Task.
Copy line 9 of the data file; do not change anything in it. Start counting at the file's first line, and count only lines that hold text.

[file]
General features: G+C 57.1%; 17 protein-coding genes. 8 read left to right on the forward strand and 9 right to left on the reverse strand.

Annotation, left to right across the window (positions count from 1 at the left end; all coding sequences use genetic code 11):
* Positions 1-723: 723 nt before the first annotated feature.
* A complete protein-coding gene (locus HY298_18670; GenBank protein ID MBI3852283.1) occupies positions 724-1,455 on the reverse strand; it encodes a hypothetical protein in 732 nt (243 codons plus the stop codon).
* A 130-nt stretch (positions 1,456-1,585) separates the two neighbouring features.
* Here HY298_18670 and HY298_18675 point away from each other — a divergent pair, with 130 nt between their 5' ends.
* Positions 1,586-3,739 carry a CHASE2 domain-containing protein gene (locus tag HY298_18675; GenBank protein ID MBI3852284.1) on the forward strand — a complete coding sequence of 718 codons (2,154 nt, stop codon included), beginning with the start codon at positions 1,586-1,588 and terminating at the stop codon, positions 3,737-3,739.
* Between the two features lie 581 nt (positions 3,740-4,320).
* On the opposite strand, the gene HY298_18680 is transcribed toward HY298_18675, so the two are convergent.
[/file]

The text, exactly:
* On the opposite strand, the gene HY298_18680 is transcribed toward HY298_18675, so the two are convergent.